Eva is a walker, often up at 7 a.m., setting out on a trek in the area for two to three hours. Klaus also hikes and gathers herbs and berries (juniper) and other treasures from the forests and fields. He left me with a supply of bay leaves which I have dried. Another of his favorite pastimes is visiting flea markets. During summers here, there are many on the agenda. He always finds interesting bargains.
Stepson Rob and his boys, Samuel and Lang, followed Klaus and Eva. The boys, both swimmers, loved the pool, as well as jaunts on foot to the bakery every morning with their dad. They could not get their fill of croissants. According to Rob, Samuel still asks when he can come back and get more of those croissants, which he called “amazing.”
The Gorges du Verdon, the Abbey of Senanque and Colorado Provencal were highlights for Jean and Alex, a charming couple who stayed for a week. He is French, lives and works in Colmar. She is German, originally from Leipzig, and now working for an international organization in Geneva. They both are multi-lingual, and, like many of our visitors, especially enjoyed the “calm” at Les Rosiers.
They were followed by a couple we felt were a bit strange, if not unpleasant. He always had a scowl on his face, never a smile, and once complained that the refrigerator was not cold enough (easy to fix – just turn up the dial.) They went off sightseeing and came back to lounge by the pool, but barely said a word to us. I assumed they were not happy with our accommodations. I dared not ask them to write in our guest book. Wonders never cease. They did write: “Thanks to your hospitality we have discovered the pleasures of Haute Provence…we have appreciated the coolness of your gite, the refreshing swimming pool and the calm of the surroundings.”
Roberto and Francoise from Fribourg, Switzerland, are fantastic. She is a teacher for handicapped adults – and a cat lover . She was smitten with Filippo, my rambunctious male cat. Roberto, originally from Uruguay, came with hisbicycle.
Unfortunately Francoise fell in our new pergola/State Park Picnic Shelter (SPPS) and broke her foot. They took it in stride, did not complain, and continued their stay.
As her mobility was limited after the accident, Francoise was content to sit in the yard, often with Filippo at her side, and read while Roberto rode his bike. Like Klaus, she was into wild herbs: garlic, fennel, rosemary, thyme. And oils – lavender, almond and olive. She gave me instructions on treatments using lavender oil.
Time for the British, Elaine and Paul from southeast London, who kept on the move and visited sites near and far (Arles, Pont du Grad, Gorges du Verdon, Bonnieux, Gordes). Elaine is an assistant for children with special needs at a secondary school. Paul is a quantity surveyor for a construction company. They also enjoyed Filippo’s shenanigans. Paul said Les Rosiers is “the quietest place we’ve ever been to.”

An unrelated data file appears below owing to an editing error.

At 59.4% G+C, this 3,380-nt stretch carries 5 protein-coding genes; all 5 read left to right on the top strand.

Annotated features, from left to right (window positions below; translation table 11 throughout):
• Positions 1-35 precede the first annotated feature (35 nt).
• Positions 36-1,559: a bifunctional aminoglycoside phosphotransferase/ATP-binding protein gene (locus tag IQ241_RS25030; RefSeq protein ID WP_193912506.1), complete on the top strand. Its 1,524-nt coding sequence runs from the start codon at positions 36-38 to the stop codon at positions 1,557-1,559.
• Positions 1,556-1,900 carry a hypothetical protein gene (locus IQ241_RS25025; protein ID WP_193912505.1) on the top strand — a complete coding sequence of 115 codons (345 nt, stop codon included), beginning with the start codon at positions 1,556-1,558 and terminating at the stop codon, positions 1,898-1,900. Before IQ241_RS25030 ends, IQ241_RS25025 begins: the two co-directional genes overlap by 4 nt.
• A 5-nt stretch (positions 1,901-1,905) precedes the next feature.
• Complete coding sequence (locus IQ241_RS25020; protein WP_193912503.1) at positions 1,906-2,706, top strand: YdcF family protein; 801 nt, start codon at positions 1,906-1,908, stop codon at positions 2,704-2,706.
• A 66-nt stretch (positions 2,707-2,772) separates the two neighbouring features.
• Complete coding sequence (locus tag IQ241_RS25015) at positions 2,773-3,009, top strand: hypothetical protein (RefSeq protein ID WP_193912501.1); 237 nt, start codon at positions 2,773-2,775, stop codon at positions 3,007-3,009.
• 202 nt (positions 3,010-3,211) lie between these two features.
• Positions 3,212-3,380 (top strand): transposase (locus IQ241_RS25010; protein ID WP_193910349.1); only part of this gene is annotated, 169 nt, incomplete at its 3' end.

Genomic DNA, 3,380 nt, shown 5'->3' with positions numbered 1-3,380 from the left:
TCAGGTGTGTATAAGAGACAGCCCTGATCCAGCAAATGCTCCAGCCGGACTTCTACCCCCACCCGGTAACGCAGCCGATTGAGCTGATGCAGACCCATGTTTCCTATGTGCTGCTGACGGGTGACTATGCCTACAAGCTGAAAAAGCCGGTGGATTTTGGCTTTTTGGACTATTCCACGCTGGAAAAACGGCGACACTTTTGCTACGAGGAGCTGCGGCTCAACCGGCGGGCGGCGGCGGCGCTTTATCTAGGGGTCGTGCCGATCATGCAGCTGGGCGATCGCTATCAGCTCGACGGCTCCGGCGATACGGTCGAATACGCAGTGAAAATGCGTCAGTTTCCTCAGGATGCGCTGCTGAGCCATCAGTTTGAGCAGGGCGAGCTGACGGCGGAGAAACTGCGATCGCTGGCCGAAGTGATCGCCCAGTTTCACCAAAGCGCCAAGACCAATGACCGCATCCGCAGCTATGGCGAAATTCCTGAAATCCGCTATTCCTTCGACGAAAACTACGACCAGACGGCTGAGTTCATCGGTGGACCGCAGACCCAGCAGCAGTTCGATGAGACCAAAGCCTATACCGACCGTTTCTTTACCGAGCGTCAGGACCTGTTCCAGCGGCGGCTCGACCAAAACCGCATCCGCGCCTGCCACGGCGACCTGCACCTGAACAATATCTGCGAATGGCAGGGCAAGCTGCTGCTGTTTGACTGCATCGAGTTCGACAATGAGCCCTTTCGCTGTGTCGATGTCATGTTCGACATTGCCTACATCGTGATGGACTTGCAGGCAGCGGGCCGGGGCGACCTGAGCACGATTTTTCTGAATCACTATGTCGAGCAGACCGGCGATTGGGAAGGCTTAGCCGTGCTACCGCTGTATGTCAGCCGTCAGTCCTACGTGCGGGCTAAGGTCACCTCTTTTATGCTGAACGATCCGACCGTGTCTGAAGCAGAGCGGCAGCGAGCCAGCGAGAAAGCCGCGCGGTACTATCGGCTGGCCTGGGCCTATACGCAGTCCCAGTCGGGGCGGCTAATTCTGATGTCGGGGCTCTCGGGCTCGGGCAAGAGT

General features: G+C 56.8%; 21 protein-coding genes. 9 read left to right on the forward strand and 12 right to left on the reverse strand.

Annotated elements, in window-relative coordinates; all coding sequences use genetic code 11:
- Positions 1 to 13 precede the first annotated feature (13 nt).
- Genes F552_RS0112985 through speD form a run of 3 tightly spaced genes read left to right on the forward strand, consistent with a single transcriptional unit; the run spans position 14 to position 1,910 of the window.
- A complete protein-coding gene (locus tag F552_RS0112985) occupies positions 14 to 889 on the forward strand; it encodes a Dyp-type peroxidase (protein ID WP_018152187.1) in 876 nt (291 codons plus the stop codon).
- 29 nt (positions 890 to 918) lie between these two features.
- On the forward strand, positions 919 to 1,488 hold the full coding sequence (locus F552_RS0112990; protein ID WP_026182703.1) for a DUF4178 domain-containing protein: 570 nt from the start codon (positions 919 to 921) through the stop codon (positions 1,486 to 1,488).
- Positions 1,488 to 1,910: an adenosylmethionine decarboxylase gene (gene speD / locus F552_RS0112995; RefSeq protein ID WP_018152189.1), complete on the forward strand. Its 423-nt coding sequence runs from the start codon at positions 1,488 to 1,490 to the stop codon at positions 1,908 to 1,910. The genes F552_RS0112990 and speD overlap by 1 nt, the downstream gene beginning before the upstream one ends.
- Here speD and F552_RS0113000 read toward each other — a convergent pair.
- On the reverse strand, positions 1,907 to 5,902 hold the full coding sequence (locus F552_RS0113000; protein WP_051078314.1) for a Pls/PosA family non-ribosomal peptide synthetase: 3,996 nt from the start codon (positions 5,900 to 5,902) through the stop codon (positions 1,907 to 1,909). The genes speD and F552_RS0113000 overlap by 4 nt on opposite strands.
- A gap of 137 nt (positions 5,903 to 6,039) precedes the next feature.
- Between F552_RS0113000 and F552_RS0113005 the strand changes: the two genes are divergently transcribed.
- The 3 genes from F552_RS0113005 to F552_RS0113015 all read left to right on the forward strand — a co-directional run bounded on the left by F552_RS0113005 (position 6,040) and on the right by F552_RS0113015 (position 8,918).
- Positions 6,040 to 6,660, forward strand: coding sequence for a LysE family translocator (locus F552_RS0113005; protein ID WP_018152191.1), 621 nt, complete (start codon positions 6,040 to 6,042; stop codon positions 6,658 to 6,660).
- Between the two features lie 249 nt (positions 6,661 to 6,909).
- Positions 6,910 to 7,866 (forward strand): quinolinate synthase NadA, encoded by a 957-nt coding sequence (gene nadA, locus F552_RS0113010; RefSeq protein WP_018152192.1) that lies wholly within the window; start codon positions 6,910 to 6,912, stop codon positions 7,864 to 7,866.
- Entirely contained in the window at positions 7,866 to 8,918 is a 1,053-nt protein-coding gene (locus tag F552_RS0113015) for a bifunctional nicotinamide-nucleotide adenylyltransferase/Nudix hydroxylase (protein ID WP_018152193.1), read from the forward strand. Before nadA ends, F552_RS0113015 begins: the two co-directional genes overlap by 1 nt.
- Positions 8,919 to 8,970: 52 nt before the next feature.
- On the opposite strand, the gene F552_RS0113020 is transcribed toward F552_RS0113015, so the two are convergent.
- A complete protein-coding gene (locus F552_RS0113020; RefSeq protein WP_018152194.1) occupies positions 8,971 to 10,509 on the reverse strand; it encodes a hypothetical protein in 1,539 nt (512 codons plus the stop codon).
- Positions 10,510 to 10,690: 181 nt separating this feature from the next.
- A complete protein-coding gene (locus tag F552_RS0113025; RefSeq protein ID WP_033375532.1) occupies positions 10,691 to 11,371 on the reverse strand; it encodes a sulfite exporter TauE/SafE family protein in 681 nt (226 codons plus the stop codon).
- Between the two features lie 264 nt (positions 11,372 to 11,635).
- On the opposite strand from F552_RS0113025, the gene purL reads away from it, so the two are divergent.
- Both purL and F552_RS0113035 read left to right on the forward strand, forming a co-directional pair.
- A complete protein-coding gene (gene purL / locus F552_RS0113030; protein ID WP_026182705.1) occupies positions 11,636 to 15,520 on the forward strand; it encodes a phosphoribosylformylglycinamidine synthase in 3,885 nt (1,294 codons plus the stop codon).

Elizabeth and Igor from Normandy stayed two weeks. They overwhelmed us with dinner invitations. Igor also likes to grill. While I was away, he invited Bob for grilled sausages. When I returned we were invited for grilled beef. And, yet again for an apero. We expected the usual chips- nuts- and- olives apero. But this was an “apero dinotoire,” something new to us, a multi-course meal: crackers and tomatoes, then grilled lamb with a rice/tuna salad, a potato salad, and fruit.
Igor arrived with easel and paints. He set up in the yard and created lovely scenes. We received one as a going-away present. He is a financial consultant in Paris, and commutes home to Rouen on weekends. Elizabeth, who was recovering from breast cancer surgery, said she came to the Luberon to “relax.” They did visit some neighboring towns. “We like typical, tranquil, original villages,” she said, mentioning nearby Viens and Vacheres. They also raved about an attraction we have yet to visit, the Ganogobie Abbey.
Summer wound down with the visit of stepdaughter Kellie. She gave BB a chance to live up to his name. They bicycled a few times before her boyfriend arrived for a week. We all set off to Marseille together and were in awe of the new architectural masterpieces.
It’s still warm in Provence, but the pool waters have chilled. We’ll put the pool to bed for winter soon. But, I can look forward to starting swimming early next spring. We’ve purchased a heat pump for the pool. Summer 2014 may top summer 2013.